(Sorry, I said that translation is not a layout issue, which is something of an over-generalisation. Translating between, say, English and French, probably doesn't involve layout issues. But translation between, say, English and Arabic, might well do. A user that reads right-to-left probably expects that the label is to the right of the value.)

Another aspect of layout is visual grouping. Native UI B has a stronger visual grouping of the fields under each heading than UI A. In UI B, visual grouping is achieved with rounded corners, a different background, and a vertical gap. In UI A, there is only a horizontal line. Stronger visual grouping may be necessary in UI B because the “heading” is not at the top of the list, where the user's eye expects a heading to be.

I prefer the visual grouping of UI B, but I don't think it could be used in UI A. UI A has an extra button on every row. These buttons, like all buttons, need dead space around them so that the user can tap with confidence. If a button is surrounded by other buttons, or active space, then the user has to be careful, and may become anxious. To paraphrase Steve Krug: Don't make me care. These buttons are doing double-duty too…

Click-able Type Labels

In UI A, it is obvious how I will change the type label on a value, by which I mean change “Home” to “Work” for example. I see the type label is a button, so I know that I'll tap it to change it's value. In UI B it's not obvious, although the method used is common throughout the device: fields and labels are edited on a separate screen.

Conclusion of Dissection

The big drawback of UI B is the lack of in-place editing. I'm told that even its fans think this. But, having done the above dissection, I can see the validity of the approach. Editing is relatively complex. Having editing in-place, on the same screen, adds to the complexity of the screen. Moving editing to a separate screen results in two simpler screens. Also, the separate screen approach is tied in with a number of other design decisions. Changing to in-place editing would mean changing those decisions too.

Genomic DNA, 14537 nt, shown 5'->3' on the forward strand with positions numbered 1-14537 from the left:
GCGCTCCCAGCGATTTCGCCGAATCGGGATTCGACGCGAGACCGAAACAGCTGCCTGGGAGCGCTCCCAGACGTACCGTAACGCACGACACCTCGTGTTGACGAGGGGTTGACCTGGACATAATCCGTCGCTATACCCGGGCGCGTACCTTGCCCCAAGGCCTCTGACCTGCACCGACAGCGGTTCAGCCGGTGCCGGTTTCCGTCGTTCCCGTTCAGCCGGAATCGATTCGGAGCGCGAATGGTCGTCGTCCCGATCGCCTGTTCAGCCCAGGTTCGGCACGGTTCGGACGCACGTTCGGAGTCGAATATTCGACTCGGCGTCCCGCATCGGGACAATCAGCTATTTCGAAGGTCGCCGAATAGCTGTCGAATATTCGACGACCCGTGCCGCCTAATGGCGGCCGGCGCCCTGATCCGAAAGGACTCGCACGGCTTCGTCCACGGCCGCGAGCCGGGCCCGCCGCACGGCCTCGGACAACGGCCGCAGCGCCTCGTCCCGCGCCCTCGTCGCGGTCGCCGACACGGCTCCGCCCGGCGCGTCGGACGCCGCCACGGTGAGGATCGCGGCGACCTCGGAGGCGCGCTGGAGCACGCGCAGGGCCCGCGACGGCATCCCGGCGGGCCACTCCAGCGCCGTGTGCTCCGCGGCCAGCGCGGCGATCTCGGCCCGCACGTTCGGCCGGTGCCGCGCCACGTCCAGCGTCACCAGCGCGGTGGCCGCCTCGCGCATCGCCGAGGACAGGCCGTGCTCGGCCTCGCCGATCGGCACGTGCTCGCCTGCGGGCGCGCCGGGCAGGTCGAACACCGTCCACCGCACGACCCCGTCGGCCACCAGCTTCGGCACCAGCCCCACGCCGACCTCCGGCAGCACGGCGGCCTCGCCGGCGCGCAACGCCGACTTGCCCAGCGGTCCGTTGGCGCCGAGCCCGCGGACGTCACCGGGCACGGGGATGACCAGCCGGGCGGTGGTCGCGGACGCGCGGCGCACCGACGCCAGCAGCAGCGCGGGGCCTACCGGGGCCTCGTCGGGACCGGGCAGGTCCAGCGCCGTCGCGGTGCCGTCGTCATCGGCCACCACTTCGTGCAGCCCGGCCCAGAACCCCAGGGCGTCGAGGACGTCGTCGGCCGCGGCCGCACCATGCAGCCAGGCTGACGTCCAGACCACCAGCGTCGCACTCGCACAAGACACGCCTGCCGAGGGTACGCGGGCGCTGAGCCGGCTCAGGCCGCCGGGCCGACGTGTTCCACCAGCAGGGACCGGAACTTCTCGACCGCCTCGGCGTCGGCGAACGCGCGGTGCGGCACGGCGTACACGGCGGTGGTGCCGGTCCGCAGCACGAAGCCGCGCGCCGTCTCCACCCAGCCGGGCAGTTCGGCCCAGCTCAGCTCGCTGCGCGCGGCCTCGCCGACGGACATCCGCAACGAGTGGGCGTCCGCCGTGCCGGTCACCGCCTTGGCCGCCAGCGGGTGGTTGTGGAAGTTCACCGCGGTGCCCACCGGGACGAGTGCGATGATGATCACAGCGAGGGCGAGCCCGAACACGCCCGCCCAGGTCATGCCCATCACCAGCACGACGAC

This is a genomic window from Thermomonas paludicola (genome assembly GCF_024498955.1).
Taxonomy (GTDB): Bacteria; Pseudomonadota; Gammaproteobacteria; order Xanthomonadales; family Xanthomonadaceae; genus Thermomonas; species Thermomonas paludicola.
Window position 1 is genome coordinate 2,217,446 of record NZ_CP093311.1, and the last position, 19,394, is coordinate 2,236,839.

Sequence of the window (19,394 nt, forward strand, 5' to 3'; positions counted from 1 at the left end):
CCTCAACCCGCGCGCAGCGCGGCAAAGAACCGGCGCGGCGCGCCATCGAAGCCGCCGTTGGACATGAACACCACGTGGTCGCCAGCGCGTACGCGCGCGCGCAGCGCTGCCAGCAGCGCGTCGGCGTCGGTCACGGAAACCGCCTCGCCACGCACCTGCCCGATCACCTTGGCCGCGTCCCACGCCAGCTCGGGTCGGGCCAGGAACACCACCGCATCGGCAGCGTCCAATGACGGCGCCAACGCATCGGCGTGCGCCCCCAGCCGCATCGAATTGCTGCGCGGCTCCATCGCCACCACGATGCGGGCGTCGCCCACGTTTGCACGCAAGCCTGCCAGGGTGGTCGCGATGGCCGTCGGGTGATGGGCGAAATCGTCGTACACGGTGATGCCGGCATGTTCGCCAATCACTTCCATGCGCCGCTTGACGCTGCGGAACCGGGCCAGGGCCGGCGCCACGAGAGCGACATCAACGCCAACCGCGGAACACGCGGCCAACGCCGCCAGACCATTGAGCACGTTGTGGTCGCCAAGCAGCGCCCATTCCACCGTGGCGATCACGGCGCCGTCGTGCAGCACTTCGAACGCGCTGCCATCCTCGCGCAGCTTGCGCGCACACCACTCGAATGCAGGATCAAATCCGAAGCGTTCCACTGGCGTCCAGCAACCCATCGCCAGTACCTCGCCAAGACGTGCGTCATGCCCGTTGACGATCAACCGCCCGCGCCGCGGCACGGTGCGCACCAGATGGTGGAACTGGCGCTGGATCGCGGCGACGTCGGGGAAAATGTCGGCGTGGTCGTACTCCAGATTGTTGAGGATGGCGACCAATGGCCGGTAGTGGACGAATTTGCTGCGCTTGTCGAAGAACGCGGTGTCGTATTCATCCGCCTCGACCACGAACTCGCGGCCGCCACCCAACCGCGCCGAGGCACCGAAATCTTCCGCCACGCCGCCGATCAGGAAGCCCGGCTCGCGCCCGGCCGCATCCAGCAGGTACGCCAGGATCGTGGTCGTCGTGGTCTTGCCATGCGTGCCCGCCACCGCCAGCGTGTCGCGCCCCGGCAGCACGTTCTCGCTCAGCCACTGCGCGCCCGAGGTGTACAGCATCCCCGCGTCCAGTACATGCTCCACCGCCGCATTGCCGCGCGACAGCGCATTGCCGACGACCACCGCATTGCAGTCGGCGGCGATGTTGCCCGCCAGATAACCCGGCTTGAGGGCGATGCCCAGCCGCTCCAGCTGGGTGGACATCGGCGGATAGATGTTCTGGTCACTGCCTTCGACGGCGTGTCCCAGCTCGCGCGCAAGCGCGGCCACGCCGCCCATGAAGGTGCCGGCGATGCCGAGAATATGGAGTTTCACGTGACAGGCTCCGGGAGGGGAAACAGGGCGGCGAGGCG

So, what we have here is a compromise. There's nothing wrong with compromise, although many designers think of it as a dirty word.

Here's a statement that would annoy such designers: Beauty is optional, function is mandatory. We've all seen uncompromising design and loved it. It just wasn't on a product that's successful in the market.

Conclusion about Dissection

Dissection is interesting, and reveals how everything is connected to everything else. If you don't believe me, ask an anatomist.

The mobile user interface is smaller than the desktop UI but, ironically, stands more dissection. You'd think that cutting up smaller things would be more difficult, and it is. But it's also more important.

So should everything be dissected? Should dissection become part of the everyday mobile design process?

Simply: No. Dissection should not be applied to incomplete software. Let the thing live before cutting it up, I say. After all, when does something that has been dissected get up afterwards? Apart from anything else, it's discouraging for designers. Designers like pretty things, and the UI stripped bare by her programmers is anything but pretty.

As to the presence of minus buttons in the UI, I can tell you that I didn't win the argument. I can also tell you that the interaction designer was made redundant, and I miss him.

Thank you for reading and if you're looking to hire an interaction designer, please comment on this post.

Copyright © Jim Hawkins, 2010

Saturday, 22 January 2011